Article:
Friday, January 9, 2009

"The Guys"


Ann with Pickles.

On Wednesday, Lara and I were privileged to meet Ann, a Chevy Chase residents who asked us to photographer her cats, Pickles and Wheatie. Both of them are terminally ill, and we were touched by Ann's dedication to caring for them during their last years of life. I asked Ann to write me with a few to details to explain their illness. Her message to me was so beautifully written that I wanted to share it in its entirety.

***
Gracy,

You asked me to send you some information about Pickles and Wheatie. We always referred to them, and then included Poppy, as "The Guys."

Both were adopted from the Montgomery County Animal Shelter in 1992, chosen from the shelter director's office, which was filled with tiny kittens too young to put out yet formally for adoption. They are now almost 16 1/2, and both, so sadly, have cancer.

Pickles, a grey/tiger tabby, has lymphoma and in undergoing chemotherapy, which seems to be helping since the mass in his abdomen is gone. He still has three more treatments to go if all goes well, and then we will actually see the results. He has a thirty percent chance of surviving a year and another thirty of two years. I will be grateful for one year. He is too thin, but seems healthier, though still slow, than he was. Pickles is "my heart." He has lived up to the prediction of the director of the shelter who said that he will be a love bug. I'm sure he was abused as a kitten because he was so frightened of strangers most of his life. Only in recent years as he became more exposed to people has he become friendly. But he always trusted me. My husband used to say, "You are so patient with these cats," and I was. How could I not be?


Pickles in his favorite spot by the window.

Wheatie, a golden tabby, also lived up to the shelter director's prediction that male golden tabbies have gentle dispositions. Despite a general physical exam last September in which no tumor was found, by mid-December, Wheatie had developed a large tumor on the inside of his upper right leg. The doctor was shocked---it had grown so fast. Wheatie has fibrosarcoma, a kind of cancer that for him, at least, did not have really any alternatives. His chemotherapy prognosis was much lower than for Pickles' lymphoma, so I decided against it and to let him live out the rest of his life enjoying the things he loves, including lots of affection. So the tumor continues to grow, and I give Wheatie the good food and milk (which he hadn't had for a long time because he, like Pickles, also has kidney disease and were given a kidney diet for a number of years) and treats he loves But he will die soon, I'm told, despite the fact he seems healthier than Pickles. He, too, is too thin.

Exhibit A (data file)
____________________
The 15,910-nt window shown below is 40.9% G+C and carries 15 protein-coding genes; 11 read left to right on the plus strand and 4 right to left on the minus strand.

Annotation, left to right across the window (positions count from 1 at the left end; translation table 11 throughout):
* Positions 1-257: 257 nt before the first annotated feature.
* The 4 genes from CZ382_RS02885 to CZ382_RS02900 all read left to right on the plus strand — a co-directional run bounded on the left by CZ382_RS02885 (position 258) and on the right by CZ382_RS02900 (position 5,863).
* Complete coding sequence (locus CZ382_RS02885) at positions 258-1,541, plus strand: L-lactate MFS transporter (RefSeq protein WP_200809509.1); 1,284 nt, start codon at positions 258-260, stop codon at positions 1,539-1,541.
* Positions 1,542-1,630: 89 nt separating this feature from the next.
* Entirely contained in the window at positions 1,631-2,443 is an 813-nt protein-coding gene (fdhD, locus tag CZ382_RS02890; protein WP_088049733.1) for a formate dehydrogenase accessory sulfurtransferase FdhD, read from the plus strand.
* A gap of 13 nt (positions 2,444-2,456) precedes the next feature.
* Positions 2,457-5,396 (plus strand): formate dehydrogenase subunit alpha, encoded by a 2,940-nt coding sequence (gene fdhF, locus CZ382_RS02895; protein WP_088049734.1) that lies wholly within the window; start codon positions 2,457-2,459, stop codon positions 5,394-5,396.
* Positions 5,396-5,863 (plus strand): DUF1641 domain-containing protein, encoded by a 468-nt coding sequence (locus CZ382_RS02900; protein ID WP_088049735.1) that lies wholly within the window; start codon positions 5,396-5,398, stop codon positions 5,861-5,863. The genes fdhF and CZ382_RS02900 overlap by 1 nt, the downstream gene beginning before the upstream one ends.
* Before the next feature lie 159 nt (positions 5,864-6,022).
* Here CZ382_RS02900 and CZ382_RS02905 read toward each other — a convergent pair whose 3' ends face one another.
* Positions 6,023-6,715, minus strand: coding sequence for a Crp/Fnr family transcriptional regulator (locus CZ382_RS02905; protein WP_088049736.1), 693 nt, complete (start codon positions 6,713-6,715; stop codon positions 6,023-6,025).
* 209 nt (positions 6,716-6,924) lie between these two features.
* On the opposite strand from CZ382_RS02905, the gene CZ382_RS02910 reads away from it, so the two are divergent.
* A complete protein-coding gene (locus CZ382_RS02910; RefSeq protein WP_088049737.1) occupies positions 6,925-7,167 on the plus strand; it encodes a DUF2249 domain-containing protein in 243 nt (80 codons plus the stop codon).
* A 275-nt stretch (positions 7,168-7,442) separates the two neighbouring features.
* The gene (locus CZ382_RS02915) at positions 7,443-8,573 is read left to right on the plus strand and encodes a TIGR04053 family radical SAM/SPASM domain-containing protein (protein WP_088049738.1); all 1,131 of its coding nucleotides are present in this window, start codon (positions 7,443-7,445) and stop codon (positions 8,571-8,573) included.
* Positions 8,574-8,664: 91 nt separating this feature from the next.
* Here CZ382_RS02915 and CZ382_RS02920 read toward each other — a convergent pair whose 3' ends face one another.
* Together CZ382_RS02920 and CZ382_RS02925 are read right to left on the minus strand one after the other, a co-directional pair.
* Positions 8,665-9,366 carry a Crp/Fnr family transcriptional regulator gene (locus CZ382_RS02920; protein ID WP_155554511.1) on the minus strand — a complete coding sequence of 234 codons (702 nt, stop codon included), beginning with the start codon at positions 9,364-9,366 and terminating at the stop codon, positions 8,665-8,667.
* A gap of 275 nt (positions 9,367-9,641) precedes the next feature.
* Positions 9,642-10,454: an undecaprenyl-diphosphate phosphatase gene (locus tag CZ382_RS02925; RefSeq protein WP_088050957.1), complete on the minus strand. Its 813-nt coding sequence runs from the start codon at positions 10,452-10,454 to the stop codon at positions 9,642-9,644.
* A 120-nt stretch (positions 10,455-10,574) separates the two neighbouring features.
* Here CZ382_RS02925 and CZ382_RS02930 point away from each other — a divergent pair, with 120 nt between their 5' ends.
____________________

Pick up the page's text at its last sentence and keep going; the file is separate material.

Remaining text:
Both of them now love Fancy Feast which they never had in their lives. Gone is the kidney diet.

I wanted a photo of the three of us before Wheatie dies. I only had one other good photo of me and the two of them when they were kittens (I was always the one taking photos). I love them dearly and can't imagine them not being here. It is a burden on my mind and heart every day.

Ann


Ann has had Pickles and Wheatie (right) for their entire lives--16 1/2 years.

1 comment:

Catherine said...

My heart goes out to Ann and her sweet kitties. The decisions that have to be made at the end of an animal's life require such bravery and strength from their owners. They rely on us to make the difficult calls when they become ill, and I know how much it hurts to say good-bye. I am snuggling with my own two boys as I write this, and I am touched by Ann's words and love for her cats. Mr. Moochie, my black and white mischief maker, and Gracie May, the fiesty bunny, also came from the Montgomery County Animal Shelter, and I have enjoyed every minute I have had with them, as well as with their brother, Keith Sweat. Ann, Pickles, and Wheatie will be in my thoughts and prayers!